How to fix tubeless tire puncture

Owning a car isn’t just about driving around getting from one place to another. Knowledge of simple repair work is key if you want to bring down the maintenance cost of automobiles. One of the most common problems that arise with any automobile is that of flat tires. While most of us carry a replacement, punctured tires are usually given for repair at workshops. But you could save yourself some cash with a little know-how of how to fix a flat. And, since most vehicles these days use tubeless tires, knowing how to fix one will go a long way in adding to your knowledge. Of course, there’s nothing like getting yourself a brand new tire but that’s out of the question if you don’t have a spare while on the road or if you can’t afford one.

Fix tubeless tyre puncture yourself
Fix tubeless tyre puncture yourself

Difficulty level: Easy (Even first timers can accomplish it with a minimum of effort)

Time required: 20 minutes to half an hour

Resources required:

1. Pliers to remove the object causing the flat

2. A smoothening tool to level out the sides of the tire before the puncture strip is applied

3. Puncture repair strips/vulcanizing fluid/rubber inserts

4. A puncture strip insertion tool

5. A knife or a blade to snip excess puncture strips

Estimate cost: Rs 250-250. Tubeless tire repair kits can be purchased online or at most auto repair stores.


1. Go over the punctured tire carefully and search for the damaged spot. If it’s a nail, then it should be easy to find. You may find it more difficult to hunt for smaller culprits.

2. Use the pliers to pluck out the foreign object. Pull it out carefully so that you don’t enlarge the tear which will become more difficult to repair.

3. Put the smoothening tool into the hole, pushing and pulling it in and out several times. Make sure that the edges of the tear are smooth and that the hole is big enough to house the puncture repair strip or the rubber inserts. Once you’re done, leave the smoothening tool inside the tear.

4. Remove the smoothening tool and use the vulcanizing fluid to cement the hole. Apply it 2-3 times until a sufficient amount has been coated.

5. Using the puncture strip insertion tool, thread the strip or rubber insert through the eye about half way. Apply a bit of the vulcanizing fluid onto the strip and insert it into the hole. Push it firmly through until about 25 percent or 10mm is left protruding above the tire. Make sure that the strip fully covers the tear and that there are no gaps.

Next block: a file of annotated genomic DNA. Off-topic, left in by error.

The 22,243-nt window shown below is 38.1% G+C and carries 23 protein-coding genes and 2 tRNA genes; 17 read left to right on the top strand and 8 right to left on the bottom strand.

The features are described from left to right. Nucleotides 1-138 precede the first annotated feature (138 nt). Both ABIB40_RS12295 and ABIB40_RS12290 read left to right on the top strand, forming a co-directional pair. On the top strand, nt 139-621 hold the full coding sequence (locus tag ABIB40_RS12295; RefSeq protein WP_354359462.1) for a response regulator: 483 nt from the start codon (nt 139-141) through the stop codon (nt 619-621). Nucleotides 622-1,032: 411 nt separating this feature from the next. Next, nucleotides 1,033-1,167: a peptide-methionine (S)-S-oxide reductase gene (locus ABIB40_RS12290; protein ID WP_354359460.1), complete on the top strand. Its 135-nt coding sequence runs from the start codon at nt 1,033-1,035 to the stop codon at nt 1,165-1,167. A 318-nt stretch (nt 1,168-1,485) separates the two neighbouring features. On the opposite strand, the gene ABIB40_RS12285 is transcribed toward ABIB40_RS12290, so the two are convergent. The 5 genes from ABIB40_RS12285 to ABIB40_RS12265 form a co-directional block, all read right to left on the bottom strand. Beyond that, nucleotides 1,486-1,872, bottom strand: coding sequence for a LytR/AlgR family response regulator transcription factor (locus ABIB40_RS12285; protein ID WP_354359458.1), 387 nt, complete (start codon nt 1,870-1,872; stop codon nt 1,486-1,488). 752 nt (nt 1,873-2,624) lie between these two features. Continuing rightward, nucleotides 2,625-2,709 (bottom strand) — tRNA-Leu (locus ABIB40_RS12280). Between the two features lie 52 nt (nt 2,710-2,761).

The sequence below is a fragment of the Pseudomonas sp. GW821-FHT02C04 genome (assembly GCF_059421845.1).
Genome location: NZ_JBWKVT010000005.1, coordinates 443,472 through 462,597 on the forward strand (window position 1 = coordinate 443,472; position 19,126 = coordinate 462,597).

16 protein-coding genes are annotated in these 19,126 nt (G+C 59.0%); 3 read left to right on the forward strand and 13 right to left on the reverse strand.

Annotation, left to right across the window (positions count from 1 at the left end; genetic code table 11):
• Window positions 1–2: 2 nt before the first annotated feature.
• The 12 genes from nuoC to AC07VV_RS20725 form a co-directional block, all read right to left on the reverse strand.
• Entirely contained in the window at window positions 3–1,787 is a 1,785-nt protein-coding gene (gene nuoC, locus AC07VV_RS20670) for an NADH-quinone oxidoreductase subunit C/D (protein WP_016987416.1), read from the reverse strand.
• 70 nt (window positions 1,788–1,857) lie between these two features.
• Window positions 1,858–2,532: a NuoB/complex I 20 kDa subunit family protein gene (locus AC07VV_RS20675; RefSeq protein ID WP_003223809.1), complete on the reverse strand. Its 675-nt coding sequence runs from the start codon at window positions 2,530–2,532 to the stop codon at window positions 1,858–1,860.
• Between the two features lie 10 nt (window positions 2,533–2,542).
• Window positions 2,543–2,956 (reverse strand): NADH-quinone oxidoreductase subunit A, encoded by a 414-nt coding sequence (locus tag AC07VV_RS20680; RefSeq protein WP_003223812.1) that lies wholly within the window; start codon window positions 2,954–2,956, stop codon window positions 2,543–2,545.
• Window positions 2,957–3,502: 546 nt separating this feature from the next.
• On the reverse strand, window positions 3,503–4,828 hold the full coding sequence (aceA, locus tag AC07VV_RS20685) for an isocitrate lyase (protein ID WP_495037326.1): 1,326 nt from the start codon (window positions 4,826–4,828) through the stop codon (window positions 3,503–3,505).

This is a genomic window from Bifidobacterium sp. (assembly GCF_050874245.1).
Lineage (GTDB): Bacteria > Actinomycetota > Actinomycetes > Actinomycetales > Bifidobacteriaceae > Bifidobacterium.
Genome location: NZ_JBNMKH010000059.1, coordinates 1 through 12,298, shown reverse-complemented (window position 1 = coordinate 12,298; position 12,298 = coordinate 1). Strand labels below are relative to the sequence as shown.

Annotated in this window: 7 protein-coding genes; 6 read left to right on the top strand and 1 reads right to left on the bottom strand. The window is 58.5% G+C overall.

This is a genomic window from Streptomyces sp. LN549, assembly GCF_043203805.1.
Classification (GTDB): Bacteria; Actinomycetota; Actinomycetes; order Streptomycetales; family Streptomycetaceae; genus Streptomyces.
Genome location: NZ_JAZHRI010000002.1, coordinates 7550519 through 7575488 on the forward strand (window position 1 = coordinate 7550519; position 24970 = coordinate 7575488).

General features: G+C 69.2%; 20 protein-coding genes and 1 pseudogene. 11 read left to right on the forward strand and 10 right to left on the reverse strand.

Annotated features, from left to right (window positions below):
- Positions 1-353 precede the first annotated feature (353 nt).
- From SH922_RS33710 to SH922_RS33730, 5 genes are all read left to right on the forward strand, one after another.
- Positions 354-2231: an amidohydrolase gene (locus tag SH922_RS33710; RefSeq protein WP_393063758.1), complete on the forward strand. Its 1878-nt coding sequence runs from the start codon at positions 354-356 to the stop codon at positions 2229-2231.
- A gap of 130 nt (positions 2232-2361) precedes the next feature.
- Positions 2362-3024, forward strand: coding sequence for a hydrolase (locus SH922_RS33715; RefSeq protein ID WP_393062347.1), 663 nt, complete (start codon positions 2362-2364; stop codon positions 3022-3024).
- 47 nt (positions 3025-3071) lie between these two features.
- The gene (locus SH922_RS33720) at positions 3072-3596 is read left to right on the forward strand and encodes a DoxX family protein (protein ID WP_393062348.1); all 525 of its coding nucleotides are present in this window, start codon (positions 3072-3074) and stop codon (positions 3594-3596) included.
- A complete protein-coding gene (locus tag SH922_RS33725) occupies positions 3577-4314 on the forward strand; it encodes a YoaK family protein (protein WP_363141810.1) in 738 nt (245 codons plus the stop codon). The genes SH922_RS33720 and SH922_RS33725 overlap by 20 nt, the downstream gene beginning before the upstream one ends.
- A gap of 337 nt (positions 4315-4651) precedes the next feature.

6. Pull out the insertion tool and let the strip or rubber insert set and seal for several minutes.

7. Use a pump to inflate the tire or take it to the workshop if you don’t have one. Ask an expert to inspect the tire for additional leaks.

8. Now that your tire is fixed, use the knife or blade to snip off the excess tire strip.

Quick tips:

1. When buying a tire repair kit, it’s also a good idea to get yourself an electronic tire inflator. This comes in handy if you need to repair a flat while you’re on the road and are miles away from a workshop.

2. You can also purchase additional puncture repair strips which are sold individually. However, make sure that the strips are of original quality as the fakes ones won’t hold out for too long.

Things to watch out for:

1. Always use protective gloves when handling sharp objects like insertion tools, pliers and smoothening tools.

2. While learning how to plug a flat tubeless tire will go a long way in solving your puncture woes, there’s nothing like getting a replacement. Strips and plugs do help seal tires but like any patch, they can become worn and lead to another flat.

3. It’s advised that tubes should never be used to fix tubeless tires. Most tubeless rims incorporate a drop center that prevents the tube from coming into contact with the tire. The rim can get damaged or air can suddenly escape leading to a decrease in air pressure. Tubeless tires possess thicker sidewalls than their traditional counterparts. The inner tube supports tube tire sidewalls to maintain contact between the inner tube and the tire. Cars using radial tires have stiffer sidewalls that can cause friction with the tube. This can lead to a sudden blowout which can be dangerous especially while driving at high speeds. Therefore, use only plug and patch methods to fix a flat on a tubeless tire.

Bill Bennett | Apr 8 2012

not a good idea, tires should be patched from the inside, your method makes the injury worse

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